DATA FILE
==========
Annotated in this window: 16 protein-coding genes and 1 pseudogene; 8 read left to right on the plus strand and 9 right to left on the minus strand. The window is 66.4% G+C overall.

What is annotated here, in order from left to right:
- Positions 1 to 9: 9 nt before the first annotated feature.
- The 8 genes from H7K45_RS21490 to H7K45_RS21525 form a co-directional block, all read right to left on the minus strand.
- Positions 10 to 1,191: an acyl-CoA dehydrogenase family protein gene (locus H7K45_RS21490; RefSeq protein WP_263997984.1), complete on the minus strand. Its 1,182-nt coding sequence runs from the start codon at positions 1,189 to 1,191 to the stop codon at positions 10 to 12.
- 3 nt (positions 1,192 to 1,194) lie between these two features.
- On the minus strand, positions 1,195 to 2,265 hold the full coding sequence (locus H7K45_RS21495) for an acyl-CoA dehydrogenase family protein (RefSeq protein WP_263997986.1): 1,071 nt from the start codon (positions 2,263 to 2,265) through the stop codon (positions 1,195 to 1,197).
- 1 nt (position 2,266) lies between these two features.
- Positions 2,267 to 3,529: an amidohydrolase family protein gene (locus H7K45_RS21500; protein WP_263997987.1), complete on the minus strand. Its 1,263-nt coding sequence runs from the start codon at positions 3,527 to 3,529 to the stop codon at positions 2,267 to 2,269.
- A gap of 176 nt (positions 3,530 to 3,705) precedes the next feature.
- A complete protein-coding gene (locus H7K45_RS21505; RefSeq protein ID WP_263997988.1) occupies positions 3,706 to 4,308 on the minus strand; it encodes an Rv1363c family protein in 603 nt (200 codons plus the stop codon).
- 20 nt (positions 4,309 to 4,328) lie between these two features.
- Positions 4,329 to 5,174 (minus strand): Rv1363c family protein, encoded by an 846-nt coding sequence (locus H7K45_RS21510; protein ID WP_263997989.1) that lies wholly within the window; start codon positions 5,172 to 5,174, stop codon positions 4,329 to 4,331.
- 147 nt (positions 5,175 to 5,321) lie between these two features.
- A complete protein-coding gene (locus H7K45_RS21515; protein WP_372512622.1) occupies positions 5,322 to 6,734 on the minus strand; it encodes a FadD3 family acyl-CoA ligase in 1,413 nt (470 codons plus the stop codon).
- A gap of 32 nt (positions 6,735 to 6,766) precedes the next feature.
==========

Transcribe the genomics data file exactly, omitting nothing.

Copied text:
Annotated in this window: 16 protein-coding genes and 1 pseudogene; 8 read left to right on the plus strand and 9 right to left on the minus strand. The window is 66.4% G+C overall.

What is annotated here, in order from left to right:
- Positions 1 to 9: 9 nt before the first annotated feature.
- The 8 genes from H7K45_RS21490 to H7K45_RS21525 form a co-directional block, all read right to left on the minus strand.
- Positions 10 to 1,191: an acyl-CoA dehydrogenase family protein gene (locus H7K45_RS21490; RefSeq protein WP_263997984.1), complete on the minus strand. Its 1,182-nt coding sequence runs from the start codon at positions 1,189 to 1,191 to the stop codon at positions 10 to 12.
- 3 nt (positions 1,192 to 1,194) lie between these two features.
- On the minus strand, positions 1,195 to 2,265 hold the full coding sequence (locus H7K45_RS21495) for an acyl-CoA dehydrogenase family protein (RefSeq protein WP_263997986.1): 1,071 nt from the start codon (positions 2,263 to 2,265) through the stop codon (positions 1,195 to 1,197).
- 1 nt (position 2,266) lies between these two features.
- Positions 2,267 to 3,529: an amidohydrolase family protein gene (locus H7K45_RS21500; protein WP_263997987.1), complete on the minus strand. Its 1,263-nt coding sequence runs from the start codon at positions 3,527 to 3,529 to the stop codon at positions 2,267 to 2,269.
- A gap of 176 nt (positions 3,530 to 3,705) precedes the next feature.
- A complete protein-coding gene (locus H7K45_RS21505; RefSeq protein ID WP_263997988.1) occupies positions 3,706 to 4,308 on the minus strand; it encodes an Rv1363c family protein in 603 nt (200 codons plus the stop codon).
- 20 nt (positions 4,309 to 4,328) lie between these two features.
- Positions 4,329 to 5,174 (minus strand): Rv1363c family protein, encoded by an 846-nt coding sequence (locus H7K45_RS21510; protein ID WP_263997989.1) that lies wholly within the window; start codon positions 5,172 to 5,174, stop codon positions 4,329 to 4,331.
- 147 nt (positions 5,175 to 5,321) lie between these two features.
- A complete protein-coding gene (locus H7K45_RS21515; protein WP_372512622.1) occupies positions 5,322 to 6,734 on the minus strand; it encodes a FadD3 family acyl-CoA ligase in 1,413 nt (470 codons plus the stop codon).
- A gap of 32 nt (positions 6,735 to 6,766) precedes the next feature.